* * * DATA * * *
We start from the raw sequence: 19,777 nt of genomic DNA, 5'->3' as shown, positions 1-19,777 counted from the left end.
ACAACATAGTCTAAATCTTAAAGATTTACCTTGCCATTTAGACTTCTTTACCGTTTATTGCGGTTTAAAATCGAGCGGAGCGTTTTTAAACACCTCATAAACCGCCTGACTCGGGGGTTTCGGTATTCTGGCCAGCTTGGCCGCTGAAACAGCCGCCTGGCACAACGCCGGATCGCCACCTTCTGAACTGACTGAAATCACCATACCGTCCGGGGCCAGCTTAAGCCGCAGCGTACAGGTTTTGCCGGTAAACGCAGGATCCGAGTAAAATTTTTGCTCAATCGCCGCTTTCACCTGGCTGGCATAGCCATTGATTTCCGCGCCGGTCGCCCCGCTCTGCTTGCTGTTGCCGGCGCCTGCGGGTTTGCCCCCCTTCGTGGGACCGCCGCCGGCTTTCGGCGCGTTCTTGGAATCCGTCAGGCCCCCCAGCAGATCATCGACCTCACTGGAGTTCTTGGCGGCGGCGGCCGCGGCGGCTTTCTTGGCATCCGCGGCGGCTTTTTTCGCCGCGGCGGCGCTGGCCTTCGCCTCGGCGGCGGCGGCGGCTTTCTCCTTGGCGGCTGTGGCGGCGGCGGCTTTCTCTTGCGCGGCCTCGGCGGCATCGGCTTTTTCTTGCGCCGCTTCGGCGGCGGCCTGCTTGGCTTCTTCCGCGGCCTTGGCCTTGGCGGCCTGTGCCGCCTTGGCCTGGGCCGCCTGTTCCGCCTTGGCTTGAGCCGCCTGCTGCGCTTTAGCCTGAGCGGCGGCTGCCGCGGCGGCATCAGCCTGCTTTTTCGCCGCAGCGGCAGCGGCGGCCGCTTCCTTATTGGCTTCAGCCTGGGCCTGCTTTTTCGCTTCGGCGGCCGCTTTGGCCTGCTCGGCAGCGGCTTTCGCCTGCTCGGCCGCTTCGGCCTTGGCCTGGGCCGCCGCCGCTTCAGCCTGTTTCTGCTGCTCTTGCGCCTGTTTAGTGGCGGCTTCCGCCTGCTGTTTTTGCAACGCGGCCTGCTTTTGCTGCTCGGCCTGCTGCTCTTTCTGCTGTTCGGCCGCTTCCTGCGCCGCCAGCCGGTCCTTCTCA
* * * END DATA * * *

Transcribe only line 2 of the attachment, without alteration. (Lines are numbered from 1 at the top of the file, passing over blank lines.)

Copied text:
ACAACATAGTCTAAATCTTAAAGATTTACCTTGCCATTTAGACTTCTTTACCGTTTATTGCGGTTTAAAATCGAGCGGAGCGTTTTTAAACACCTCATAAACCGCCTGACTCGGGGGTTTCGGTATTCTGGCCAGCTTGGCCGCTGAAACAGCCGCCTGGCACAACGCCGGATCGCCACCTTCTGAACTGACTGAAATCACCATACCGTCCGGGGCCAGCTTAAGCCGCAGCGTACAGGTTTTGCCGGTAAACGCAGGATCCGAGTAAAATTTTTGCTCAATCGCCGCTTTCACCTGGCTGGCATAGCCATTGATTTCCGCGCCGGTCGCCCCGCTCTGCTTGCTGTTGCCGGCGCCTGCGGGTTTGCCCCCCTTCGTGGGACCGCCGCCGGCTTTCGGCGCGTTCTTGGAATCCGTCAGGCCCCCCAGCAGATCATCGACCTCACTGGAGTTCTTGGCGGCGGCGGCCGCGGCGGCTTTCTTGGCATCCGCGGCGGCTTTTTTCGCCGCGGCGGCGCTGGCCTTCGCCTCGGCGGCGGCGGCGGCTTTCTCCTTGGCGGCTGTGGCGGCGGCGGCTTTCTCTTGCGCGGCCTCGGCGGCATCGGCTTTTTCTTGCGCCGCTTCGGCGGCGGCCTGCTTGGCTTCTTCCGCGGCCTTGGCCTTGGCGGCCTGTGCCGCCTTGGCCTGGGCCGCCTGTTCCGCCTTGGCTTGAGCCGCCTGCTGCGCTTTAGCCTGAGCGGCGGCTGCCGCGGCGGCATCAGCCTGCTTTTTCGCCGCAGCGGCAGCGGCGGCCGCTTCCTTATTGGCTTCAGCCTGGGCCTGCTTTTTCGCTTCGGCGGCCGCTTTGGCCTGCTCGGCAGCGGCTTTCGCCTGCTCGGCCGCTTCGGCCTTGGCCTGGGCCGCCGCCGCTTCAGCCTGTTTCTGCTGCTCTTGCGCCTGTTTAGTGGCGGCTTCCGCCTGCTGTTTTTGCAACGCGGCCTGCTTTTGCTGCTCGGCCTGCTGCTCTTTCTGCTGTTCGGCCGCTTCCTGCGCCGCCAGCCGGTCCTTCTCA